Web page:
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A furious row has erupted between Western Cape Premier Helen Zille and the Justice Department over the government’s refusal to provide information on “deadbeat” dads who don’t pay maintenance for their children.
Both sides have claimed responsibility for the Western Cape’s maintenance defaulter campaign which ultimately names and shames defaulters.
Earlier this year, the provincial government locked horns with the department over the drunk-driving name-and-shame campaign.
Zille brought up the issue during last week’s heated debate on the women in the province, accusing the ANC of undermining the provincial government’s work by blocking successful provincial initiatives.
But the Justice Department, which has a statutory duty to deal with child maintenance, said that as far back as 2005 it launched an initiative – called Operation Isondlo – to improve South Africa’s maintenance system and bring maintenance defaulters to book.
Last week, the premier told the legislature that when the DA came into office it realised single women often struggled to manage when fathers refused to pay maintenance.
“It is a very, very serious problem for many thousands of women,” said Zille. A campaign was launched with the police and the Department of Justice to track down defaulters, which had some “fantastic successes”.
“In a two-week period we found 71 defaulters resulting in 59 arrests. We traced 210 women who had not collected maintenance money that was owed to them, some for many years.”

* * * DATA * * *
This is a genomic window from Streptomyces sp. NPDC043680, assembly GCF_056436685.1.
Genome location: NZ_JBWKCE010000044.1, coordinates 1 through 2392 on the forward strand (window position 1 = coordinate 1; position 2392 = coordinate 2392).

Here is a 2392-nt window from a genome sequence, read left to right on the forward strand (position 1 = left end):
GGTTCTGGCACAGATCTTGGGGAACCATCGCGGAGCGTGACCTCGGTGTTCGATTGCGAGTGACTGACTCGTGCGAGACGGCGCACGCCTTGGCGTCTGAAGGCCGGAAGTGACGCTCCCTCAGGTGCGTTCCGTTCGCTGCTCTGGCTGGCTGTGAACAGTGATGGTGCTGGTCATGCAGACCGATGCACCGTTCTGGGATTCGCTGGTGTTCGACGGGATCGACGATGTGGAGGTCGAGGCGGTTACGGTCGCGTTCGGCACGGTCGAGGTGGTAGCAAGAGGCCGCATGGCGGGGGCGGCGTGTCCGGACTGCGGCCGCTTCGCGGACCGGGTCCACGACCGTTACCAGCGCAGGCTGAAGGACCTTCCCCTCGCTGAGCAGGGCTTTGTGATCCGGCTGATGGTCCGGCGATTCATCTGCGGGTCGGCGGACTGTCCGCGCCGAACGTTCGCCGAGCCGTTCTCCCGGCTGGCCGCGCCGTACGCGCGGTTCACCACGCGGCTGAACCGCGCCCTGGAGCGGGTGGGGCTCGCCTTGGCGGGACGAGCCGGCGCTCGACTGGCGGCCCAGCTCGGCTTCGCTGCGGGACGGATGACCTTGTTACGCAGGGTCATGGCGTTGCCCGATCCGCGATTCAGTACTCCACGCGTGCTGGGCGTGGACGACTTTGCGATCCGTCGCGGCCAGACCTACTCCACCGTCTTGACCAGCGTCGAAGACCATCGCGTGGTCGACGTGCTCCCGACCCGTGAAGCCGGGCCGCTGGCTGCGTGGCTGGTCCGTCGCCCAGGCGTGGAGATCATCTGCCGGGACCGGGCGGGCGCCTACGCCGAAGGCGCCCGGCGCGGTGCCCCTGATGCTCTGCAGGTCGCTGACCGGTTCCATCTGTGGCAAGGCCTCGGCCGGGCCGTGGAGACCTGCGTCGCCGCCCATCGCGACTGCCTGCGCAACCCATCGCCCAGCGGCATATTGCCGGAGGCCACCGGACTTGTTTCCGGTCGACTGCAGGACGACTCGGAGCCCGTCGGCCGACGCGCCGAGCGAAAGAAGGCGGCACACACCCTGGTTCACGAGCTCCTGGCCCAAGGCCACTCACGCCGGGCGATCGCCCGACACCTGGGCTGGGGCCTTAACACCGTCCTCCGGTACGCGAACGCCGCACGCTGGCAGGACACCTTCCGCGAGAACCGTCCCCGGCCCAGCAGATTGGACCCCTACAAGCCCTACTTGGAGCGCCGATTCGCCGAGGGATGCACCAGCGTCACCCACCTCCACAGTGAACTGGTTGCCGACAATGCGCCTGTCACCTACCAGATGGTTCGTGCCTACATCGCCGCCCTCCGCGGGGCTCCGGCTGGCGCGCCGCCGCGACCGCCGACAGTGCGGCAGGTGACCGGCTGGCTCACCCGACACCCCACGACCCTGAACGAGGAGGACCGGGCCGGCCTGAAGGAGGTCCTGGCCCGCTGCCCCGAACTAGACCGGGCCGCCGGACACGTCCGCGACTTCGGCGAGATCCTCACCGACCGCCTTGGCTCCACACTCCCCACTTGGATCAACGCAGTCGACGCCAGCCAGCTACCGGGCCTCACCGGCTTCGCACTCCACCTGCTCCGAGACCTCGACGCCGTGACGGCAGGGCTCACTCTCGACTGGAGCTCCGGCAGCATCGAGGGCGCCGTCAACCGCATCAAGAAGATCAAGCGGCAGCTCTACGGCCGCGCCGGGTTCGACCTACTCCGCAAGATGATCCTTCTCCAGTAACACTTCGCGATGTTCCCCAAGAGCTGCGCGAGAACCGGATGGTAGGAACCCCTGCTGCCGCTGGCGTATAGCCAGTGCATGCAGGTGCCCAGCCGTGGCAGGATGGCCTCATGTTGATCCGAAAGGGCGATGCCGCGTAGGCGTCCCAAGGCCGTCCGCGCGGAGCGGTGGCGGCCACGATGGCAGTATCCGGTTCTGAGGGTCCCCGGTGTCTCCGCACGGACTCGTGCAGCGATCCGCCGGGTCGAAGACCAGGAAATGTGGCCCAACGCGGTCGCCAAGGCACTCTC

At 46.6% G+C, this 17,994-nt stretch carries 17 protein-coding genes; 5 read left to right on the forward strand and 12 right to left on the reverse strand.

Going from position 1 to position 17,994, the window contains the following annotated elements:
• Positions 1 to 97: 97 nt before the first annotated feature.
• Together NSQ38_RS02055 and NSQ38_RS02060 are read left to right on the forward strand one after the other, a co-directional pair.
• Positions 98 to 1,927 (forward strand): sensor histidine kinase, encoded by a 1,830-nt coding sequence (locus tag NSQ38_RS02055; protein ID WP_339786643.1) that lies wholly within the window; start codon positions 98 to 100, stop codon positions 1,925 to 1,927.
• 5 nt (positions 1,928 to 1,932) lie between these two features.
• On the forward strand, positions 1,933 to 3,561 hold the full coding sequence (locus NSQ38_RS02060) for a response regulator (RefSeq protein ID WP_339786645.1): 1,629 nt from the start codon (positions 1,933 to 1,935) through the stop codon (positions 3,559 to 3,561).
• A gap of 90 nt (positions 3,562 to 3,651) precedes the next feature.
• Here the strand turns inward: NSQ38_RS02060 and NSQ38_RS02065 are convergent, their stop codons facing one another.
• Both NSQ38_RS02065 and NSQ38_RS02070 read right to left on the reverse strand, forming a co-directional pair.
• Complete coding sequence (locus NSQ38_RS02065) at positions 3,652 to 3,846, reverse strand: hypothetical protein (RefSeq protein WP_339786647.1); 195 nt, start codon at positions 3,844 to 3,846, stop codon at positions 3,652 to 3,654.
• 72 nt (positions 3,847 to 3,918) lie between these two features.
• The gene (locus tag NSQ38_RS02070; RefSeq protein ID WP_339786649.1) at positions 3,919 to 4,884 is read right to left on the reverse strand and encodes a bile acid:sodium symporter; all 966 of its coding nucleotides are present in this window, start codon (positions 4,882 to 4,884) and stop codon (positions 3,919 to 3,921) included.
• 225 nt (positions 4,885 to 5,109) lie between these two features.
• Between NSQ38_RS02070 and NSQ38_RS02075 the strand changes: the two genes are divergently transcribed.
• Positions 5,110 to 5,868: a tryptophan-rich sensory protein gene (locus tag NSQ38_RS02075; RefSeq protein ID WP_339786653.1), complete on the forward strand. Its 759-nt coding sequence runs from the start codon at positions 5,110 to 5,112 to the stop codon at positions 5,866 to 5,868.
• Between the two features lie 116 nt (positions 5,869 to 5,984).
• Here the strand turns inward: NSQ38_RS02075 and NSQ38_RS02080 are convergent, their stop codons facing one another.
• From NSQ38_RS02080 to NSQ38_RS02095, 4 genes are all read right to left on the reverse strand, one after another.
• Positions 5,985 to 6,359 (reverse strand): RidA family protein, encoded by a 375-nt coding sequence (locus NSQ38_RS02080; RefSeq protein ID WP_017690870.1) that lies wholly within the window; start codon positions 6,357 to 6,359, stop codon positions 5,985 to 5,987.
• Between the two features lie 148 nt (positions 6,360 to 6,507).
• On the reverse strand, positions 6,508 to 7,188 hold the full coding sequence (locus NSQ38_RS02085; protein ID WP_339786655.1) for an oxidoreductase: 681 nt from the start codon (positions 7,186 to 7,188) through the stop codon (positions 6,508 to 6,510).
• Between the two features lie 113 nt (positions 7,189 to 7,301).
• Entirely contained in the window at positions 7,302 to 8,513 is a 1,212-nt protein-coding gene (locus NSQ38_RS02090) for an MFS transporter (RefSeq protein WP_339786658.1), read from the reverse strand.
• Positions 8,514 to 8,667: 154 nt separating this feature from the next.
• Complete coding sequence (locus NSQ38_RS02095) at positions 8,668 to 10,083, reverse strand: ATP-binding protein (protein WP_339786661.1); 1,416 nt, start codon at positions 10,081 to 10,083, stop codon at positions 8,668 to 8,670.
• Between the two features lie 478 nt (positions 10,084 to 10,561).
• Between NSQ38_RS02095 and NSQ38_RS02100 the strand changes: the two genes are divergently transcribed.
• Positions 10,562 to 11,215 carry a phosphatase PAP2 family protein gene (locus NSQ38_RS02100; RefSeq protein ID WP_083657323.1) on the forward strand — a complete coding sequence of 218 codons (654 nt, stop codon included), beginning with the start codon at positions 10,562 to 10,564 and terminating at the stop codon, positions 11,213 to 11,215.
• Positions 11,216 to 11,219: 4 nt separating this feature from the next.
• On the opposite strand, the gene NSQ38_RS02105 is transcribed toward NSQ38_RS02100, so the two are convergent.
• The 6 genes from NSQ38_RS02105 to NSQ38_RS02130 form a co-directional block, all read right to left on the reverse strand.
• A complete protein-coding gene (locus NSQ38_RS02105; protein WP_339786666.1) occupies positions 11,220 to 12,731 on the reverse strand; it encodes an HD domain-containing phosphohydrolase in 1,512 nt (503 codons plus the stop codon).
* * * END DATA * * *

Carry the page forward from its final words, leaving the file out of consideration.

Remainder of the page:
But after the fortnight, the national government decided not to give the province any further lists of defaulters or beneficiaries, saying it was going to continue the project nationally.
Zille said: “What has happened since then? Precisely nothing… And that is a complete disgrace.”
Western Cape Head of Justice Hishaam Mohamed said the Justice Department and the police had been running the project since 2005.
Mohamed declined to comment on Zille’s remarks in the legislature except to say that the issue should not be politicised as it involved minor children.
Mohamed refuted Zille’s claims that “nothing” had been happening. A joint task team of police and justice officials met weekly to plan search operations.
In the past fortnight, justice officials and a team of 600 police members had swooped on unsuspecting defaulters as part of the Women’s Month campaign.
“In the year from June last year up until July we’ve had 295 new warrants of arrest while 454 warrants were successfully executed against alleged maintenance defaulters.”
Of those, 25 matters were struck off the roll, seven defaulters were released on bail, 99 others were released on a warning, 18 remained in custody and 22 matters had been converted into inquiries.
And at the end of last month, the department handed over cheques to the value of R28 000 to maintenance beneficiaries in Mitchells Plain.
“Any local government, provincial government department or civil society is welcome to join us in our campaign to ensure defaulters are brought to book,” said Mohamed. “We’ve been tracing people since 2005 and continue to do so. We have been most successful in 2011 up until now.”